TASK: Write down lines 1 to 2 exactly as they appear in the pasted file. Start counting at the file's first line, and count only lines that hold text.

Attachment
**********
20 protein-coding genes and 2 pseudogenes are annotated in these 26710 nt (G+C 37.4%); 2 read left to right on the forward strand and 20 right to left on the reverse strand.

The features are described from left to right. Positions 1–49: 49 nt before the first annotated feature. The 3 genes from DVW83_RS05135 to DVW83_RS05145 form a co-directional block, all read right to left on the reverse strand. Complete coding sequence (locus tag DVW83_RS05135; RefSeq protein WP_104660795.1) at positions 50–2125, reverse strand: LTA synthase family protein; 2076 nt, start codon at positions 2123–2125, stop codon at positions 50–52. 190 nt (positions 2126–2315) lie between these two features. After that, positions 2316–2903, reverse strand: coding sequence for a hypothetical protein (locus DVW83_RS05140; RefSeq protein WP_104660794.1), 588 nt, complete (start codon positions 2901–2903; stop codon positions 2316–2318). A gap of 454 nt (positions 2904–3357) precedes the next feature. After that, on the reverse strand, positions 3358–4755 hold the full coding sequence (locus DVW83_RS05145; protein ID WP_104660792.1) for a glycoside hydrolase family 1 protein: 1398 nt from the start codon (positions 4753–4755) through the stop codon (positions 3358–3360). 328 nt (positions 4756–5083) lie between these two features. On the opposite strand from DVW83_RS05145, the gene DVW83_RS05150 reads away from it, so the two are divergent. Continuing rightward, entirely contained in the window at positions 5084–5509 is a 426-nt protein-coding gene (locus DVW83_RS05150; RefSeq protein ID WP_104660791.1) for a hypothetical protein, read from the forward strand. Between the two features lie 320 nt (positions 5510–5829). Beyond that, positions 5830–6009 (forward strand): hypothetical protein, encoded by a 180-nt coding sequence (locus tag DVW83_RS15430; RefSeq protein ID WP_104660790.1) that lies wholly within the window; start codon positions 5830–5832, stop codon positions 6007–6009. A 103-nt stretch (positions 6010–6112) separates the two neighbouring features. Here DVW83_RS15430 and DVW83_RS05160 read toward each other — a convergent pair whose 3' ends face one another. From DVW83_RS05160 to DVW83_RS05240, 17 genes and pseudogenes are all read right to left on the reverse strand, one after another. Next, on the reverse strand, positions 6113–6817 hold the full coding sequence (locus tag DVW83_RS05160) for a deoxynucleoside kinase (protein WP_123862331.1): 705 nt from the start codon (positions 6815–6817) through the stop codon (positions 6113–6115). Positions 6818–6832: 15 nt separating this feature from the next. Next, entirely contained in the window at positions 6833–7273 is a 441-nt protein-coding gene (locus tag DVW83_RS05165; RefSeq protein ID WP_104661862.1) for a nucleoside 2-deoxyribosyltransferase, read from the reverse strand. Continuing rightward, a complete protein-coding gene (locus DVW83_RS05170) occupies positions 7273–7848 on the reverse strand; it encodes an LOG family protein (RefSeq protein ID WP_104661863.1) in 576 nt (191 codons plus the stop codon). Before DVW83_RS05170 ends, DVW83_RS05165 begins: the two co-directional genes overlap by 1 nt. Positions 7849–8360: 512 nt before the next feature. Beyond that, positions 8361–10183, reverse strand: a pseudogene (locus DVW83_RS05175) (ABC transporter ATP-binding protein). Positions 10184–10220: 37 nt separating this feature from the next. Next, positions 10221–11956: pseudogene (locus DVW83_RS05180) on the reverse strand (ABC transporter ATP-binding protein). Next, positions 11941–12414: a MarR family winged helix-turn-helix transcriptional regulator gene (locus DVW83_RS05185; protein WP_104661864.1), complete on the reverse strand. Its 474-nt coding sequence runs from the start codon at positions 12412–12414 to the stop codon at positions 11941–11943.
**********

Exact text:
20 protein-coding genes and 2 pseudogenes are annotated in these 26710 nt (G+C 37.4%); 2 read left to right on the forward strand and 20 right to left on the reverse strand.

The features are described from left to right. Positions 1–49: 49 nt before the first annotated feature. The 3 genes from DVW83_RS05135 to DVW83_RS05145 form a co-directional block, all read right to left on the reverse strand. Complete coding sequence (locus tag DVW83_RS05135; RefSeq protein WP_104660795.1) at positions 50–2125, reverse strand: LTA synthase family protein; 2076 nt, start codon at positions 2123–2125, stop codon at positions 50–52. 190 nt (positions 2126–2315) lie between these two features. After that, positions 2316–2903, reverse strand: coding sequence for a hypothetical protein (locus DVW83_RS05140; RefSeq protein WP_104660794.1), 588 nt, complete (start codon positions 2901–2903; stop codon positions 2316–2318). A gap of 454 nt (positions 2904–3357) precedes the next feature. After that, on the reverse strand, positions 3358–4755 hold the full coding sequence (locus DVW83_RS05145; protein ID WP_104660792.1) for a glycoside hydrolase family 1 protein: 1398 nt from the start codon (positions 4753–4755) through the stop codon (positions 3358–3360). 328 nt (positions 4756–5083) lie between these two features. On the opposite strand from DVW83_RS05145, the gene DVW83_RS05150 reads away from it, so the two are divergent. Continuing rightward, entirely contained in the window at positions 5084–5509 is a 426-nt protein-coding gene (locus DVW83_RS05150; RefSeq protein ID WP_104660791.1) for a hypothetical protein, read from the forward strand. Between the two features lie 320 nt (positions 5510–5829). Beyond that, positions 5830–6009 (forward strand): hypothetical protein, encoded by a 180-nt coding sequence (locus tag DVW83_RS15430; RefSeq protein ID WP_104660790.1) that lies wholly within the window; start codon positions 5830–5832, stop codon positions 6007–6009. A 103-nt stretch (positions 6010–6112) separates the two neighbouring features. Here DVW83_RS15430 and DVW83_RS05160 read toward each other — a convergent pair whose 3' ends face one another. From DVW83_RS05160 to DVW83_RS05240, 17 genes and pseudogenes are all read right to left on the reverse strand, one after another. Next, on the reverse strand, positions 6113–6817 hold the full coding sequence (locus tag DVW83_RS05160) for a deoxynucleoside kinase (protein WP_123862331.1): 705 nt from the start codon (positions 6815–6817) through the stop codon (positions 6113–6115). Positions 6818–6832: 15 nt separating this feature from the next. Next, entirely contained in the window at positions 6833–7273 is a 441-nt protein-coding gene (locus tag DVW83_RS05165; RefSeq protein ID WP_104661862.1) for a nucleoside 2-deoxyribosyltransferase, read from the reverse strand. Continuing rightward, a complete protein-coding gene (locus DVW83_RS05170) occupies positions 7273–7848 on the reverse strand; it encodes an LOG family protein (RefSeq protein ID WP_104661863.1) in 576 nt (191 codons plus the stop codon). Before DVW83_RS05170 ends, DVW83_RS05165 begins: the two co-directional genes overlap by 1 nt. Positions 7849–8360: 512 nt before the next feature. Beyond that, positions 8361–10183, reverse strand: a pseudogene (locus DVW83_RS05175) (ABC transporter ATP-binding protein). Positions 10184–10220: 37 nt separating this feature from the next. Next, positions 10221–11956: pseudogene (locus DVW83_RS05180) on the reverse strand (ABC transporter ATP-binding protein). Next, positions 11941–12414: a MarR family winged helix-turn-helix transcriptional regulator gene (locus DVW83_RS05185; protein WP_104661864.1), complete on the reverse strand. Its 474-nt coding sequence runs from the start codon at positions 12412–12414 to the stop codon at positions 11941–11943.